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J Hosp Infect. 2014 Feb;86(2):77-82. doi: 10.1016/j.jhin.2013.09.015. Epub 2013 Oct 18.

Interventions to control nosocomial infections: study designs and statistical issues.

Author information

1
Institute of Medical Biometry and Medical Informatics, University of Freiburg, Freiburg, Germany. Electronic address: wolke@imbi.uni-freiburg.de.
2
Institute of Health and Biomedical Innovation and School of Public Health and Social Work, Queensland University of Technology, Queensland, Australia.
3
Hospital Arnau de Vilanova, Lleida, Universitat Autonoma de Barcelona, Barcelona, Spain.
4
Department of Infectiology, Heidelberg University Hospital, Heidelberg, Germany.
5
Institute of Medical Biometry and Medical Informatics, University of Freiburg, Freiburg, Germany.

Abstract

There is a wide range of potential study designs for intervention studies to decrease nosocomial infections in hospitals. The analysis is complex due to competing events, clustering, multiple timescales and time-dependent period and intervention variables. This review considers the popular pre-post quasi-experimental design and compares it with randomized designs. Randomization can be done in several ways: randomization of the cluster [intensive care unit (ICU) or hospital] in a parallel design; randomization of the sequence in a cross-over design; and randomization of the time of intervention in a stepped-wedge design. We introduce each design in the context of nosocomial infections and discuss the designs with respect to the following key points: bias, control for non-intervention factors, and generalizability. Statistical issues are discussed. A pre-post-intervention design is often the only choice that will be informative for a retrospective analysis of an outbreak setting. It can be seen as a pilot study with further, more rigorous designs needed to establish causality. To yield internally valid results, randomization is needed. Generally, the first choice in terms of the internal validity should be a parallel cluster randomized trial. However, generalizability might be stronger in a stepped-wedge design because a wider range of ICU clinicians may be convinced to participate, especially if there are pilot studies with promising results. For analysis, the use of extended competing risk models is recommended.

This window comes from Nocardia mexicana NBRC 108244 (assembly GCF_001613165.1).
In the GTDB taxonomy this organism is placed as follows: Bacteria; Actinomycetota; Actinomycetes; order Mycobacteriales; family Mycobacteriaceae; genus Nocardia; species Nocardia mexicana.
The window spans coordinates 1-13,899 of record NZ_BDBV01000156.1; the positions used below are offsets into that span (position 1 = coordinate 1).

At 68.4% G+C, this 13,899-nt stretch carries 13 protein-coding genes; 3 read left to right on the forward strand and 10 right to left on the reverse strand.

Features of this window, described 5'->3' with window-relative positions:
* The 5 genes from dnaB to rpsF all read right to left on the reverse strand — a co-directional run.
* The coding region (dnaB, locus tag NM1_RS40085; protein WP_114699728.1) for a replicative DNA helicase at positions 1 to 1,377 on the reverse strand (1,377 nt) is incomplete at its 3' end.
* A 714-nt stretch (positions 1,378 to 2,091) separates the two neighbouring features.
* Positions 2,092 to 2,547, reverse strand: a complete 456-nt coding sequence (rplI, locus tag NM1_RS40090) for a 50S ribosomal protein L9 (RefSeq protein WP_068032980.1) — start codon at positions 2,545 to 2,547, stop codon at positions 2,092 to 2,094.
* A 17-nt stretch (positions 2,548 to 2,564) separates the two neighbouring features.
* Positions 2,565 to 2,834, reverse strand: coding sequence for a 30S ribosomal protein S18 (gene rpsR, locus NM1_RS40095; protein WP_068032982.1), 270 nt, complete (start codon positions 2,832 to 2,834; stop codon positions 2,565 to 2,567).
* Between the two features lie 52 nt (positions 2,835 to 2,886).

KEYWORDS:

Cluster; Competing risks; Quasi-experiment; Randomization; Stepped-wedge design; Study design; Timescale

PMID:
24286854
DOI:
10.1016/j.jhin.2013.09.015
[Indexed for MEDLINE]

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